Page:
The Internet was originally called the "Information Superhighway,"1 but that analogy seems to have been long-abandoned. In many ways, the analogy is enlightening. Highways are open to anyone with a driver's license and a roadworthy vehicle. With the exception of law enforcement and emergency vehicles, the same speed limit is imposed on everyone. (Whether people obey the speed limit is another matter.) And although there are a number of toll roads, there are toll-free alternatives for most of them. Most toll roads are government-owned, just as the toll-free alternatives, and maintained to the same general level. Toll roads are paid for by the tolls collected and toll-free roads are financed from taxes on gasoline.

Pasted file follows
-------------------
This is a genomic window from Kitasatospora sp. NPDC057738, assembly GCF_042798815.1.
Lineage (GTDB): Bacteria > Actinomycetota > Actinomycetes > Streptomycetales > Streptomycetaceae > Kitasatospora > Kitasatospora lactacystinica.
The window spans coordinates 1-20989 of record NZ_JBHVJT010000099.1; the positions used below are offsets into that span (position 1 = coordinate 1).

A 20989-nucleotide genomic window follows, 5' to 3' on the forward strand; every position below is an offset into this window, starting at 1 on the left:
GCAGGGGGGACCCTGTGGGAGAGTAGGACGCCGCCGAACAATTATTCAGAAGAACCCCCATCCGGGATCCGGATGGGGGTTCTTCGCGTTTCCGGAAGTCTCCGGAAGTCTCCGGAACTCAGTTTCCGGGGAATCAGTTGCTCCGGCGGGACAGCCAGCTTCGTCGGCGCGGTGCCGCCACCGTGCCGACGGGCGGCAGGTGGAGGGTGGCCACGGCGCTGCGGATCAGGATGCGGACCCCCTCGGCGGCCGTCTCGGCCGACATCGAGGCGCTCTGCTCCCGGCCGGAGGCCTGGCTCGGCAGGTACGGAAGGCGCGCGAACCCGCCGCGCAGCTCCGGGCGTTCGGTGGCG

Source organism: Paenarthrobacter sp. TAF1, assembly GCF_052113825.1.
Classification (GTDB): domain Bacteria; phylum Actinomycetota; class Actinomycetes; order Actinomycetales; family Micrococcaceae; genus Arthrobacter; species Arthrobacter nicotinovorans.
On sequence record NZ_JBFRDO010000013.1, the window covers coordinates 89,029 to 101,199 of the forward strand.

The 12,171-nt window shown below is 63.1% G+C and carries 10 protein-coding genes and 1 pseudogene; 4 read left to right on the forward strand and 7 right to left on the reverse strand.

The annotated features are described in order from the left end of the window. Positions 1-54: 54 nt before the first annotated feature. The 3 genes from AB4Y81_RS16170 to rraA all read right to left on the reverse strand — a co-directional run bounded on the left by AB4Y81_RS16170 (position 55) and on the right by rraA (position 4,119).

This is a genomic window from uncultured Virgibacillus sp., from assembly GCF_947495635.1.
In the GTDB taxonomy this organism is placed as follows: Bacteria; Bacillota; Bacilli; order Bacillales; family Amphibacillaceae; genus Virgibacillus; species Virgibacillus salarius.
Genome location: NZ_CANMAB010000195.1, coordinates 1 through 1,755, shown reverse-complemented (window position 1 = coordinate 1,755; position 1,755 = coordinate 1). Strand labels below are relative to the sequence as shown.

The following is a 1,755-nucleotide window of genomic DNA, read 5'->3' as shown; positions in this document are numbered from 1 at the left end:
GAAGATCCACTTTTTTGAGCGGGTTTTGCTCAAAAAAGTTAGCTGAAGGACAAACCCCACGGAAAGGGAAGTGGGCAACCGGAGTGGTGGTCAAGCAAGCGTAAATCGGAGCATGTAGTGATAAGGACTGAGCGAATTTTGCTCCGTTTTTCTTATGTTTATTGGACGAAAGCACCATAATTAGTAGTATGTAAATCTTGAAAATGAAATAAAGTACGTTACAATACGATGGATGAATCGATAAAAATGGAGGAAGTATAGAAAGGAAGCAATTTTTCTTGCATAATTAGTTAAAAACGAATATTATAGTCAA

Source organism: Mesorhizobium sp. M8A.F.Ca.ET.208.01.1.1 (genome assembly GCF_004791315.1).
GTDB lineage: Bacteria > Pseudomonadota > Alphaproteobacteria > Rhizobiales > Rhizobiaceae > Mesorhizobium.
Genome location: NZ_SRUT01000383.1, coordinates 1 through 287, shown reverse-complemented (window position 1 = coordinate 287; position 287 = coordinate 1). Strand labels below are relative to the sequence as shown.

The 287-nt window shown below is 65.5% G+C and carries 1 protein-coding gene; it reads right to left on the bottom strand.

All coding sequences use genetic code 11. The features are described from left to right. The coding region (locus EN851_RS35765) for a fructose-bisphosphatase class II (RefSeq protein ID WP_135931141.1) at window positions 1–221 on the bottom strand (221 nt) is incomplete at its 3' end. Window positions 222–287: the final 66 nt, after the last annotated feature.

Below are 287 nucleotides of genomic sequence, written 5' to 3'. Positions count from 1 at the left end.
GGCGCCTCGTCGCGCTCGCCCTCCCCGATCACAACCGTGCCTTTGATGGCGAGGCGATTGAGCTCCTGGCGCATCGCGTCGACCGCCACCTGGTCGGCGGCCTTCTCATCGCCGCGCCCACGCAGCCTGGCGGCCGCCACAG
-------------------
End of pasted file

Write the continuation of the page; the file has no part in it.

But there's one huge difference between highways and the Internet. Highways don't have intersections. The Internet equivalent of intersections are called routers. Data transmitted over the Internet is sent in packets which contain a header that specifies the IP address of the specific source and intended destination computer. Most of the Internet "backbone" (the city-to-city connections) consists of fiber-optic cables. That means packets travel at the speed of light. These fiber-optic connections transmit all packets at the same speed, regardless of whether they are being used at one percent of their capacity or 100 percent of their capacity.